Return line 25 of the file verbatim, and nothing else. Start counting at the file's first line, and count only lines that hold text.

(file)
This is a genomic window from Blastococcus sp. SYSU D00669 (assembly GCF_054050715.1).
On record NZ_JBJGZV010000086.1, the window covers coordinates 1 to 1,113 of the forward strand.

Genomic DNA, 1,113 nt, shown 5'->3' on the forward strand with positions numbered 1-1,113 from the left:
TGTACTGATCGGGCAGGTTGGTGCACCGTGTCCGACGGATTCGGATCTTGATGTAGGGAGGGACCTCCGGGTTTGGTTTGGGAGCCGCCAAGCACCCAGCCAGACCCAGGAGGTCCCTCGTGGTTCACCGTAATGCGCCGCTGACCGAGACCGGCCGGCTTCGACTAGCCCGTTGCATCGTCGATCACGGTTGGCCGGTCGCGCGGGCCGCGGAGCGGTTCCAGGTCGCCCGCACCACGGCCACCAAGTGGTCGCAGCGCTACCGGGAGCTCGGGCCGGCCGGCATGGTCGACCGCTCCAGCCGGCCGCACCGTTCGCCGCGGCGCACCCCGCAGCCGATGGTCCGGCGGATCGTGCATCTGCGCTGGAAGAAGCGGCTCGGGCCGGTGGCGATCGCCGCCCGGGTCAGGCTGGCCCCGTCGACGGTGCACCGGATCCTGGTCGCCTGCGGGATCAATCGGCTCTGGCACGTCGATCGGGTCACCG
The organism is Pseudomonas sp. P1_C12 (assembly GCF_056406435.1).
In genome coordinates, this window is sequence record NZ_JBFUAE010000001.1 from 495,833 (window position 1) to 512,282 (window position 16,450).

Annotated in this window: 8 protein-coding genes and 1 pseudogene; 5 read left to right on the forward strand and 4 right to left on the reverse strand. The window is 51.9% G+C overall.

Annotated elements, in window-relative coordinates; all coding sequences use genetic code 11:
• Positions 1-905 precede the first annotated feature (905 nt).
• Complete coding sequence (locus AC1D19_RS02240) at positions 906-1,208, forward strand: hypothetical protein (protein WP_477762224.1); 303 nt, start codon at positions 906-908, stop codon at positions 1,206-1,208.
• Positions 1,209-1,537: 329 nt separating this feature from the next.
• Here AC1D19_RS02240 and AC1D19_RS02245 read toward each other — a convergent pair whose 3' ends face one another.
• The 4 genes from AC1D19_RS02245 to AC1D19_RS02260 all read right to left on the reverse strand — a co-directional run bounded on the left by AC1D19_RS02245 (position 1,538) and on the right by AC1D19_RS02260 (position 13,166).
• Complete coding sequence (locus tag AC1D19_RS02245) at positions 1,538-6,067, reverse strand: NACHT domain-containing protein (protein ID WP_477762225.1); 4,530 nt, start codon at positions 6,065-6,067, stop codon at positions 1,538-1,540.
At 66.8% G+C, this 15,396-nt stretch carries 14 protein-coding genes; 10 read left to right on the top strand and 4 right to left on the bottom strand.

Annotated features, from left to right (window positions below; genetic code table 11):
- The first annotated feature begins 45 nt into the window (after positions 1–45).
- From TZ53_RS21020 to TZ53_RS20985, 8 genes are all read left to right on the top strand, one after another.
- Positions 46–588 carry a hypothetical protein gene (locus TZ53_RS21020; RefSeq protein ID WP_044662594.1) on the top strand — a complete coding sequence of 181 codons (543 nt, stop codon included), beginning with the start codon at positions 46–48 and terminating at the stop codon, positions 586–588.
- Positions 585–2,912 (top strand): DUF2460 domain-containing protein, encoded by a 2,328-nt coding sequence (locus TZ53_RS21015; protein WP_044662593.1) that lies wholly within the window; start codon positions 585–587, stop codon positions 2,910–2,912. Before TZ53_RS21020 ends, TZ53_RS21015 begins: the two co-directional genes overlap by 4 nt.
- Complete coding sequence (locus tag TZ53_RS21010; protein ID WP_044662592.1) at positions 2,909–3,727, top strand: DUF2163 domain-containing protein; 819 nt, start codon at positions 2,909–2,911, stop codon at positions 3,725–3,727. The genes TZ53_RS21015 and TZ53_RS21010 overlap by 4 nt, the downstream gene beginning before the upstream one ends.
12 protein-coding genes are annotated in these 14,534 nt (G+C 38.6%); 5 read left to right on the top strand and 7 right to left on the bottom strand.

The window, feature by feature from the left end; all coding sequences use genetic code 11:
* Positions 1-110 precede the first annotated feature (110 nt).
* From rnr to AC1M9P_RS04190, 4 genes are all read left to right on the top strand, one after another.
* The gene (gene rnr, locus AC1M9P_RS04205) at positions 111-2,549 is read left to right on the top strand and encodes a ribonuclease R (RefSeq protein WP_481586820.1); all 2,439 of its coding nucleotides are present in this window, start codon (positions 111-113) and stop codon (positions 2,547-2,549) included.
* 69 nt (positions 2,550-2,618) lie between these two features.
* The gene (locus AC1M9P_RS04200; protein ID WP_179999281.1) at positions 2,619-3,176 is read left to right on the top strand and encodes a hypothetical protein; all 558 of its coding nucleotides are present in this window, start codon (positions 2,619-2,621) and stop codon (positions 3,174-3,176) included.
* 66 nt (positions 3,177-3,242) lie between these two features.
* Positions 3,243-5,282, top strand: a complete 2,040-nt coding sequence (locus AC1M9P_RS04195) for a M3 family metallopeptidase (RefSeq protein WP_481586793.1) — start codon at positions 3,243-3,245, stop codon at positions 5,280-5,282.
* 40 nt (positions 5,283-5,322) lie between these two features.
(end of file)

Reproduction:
* From rnr to AC1M9P_RS04190, 4 genes are all read left to right on the top strand, one after another.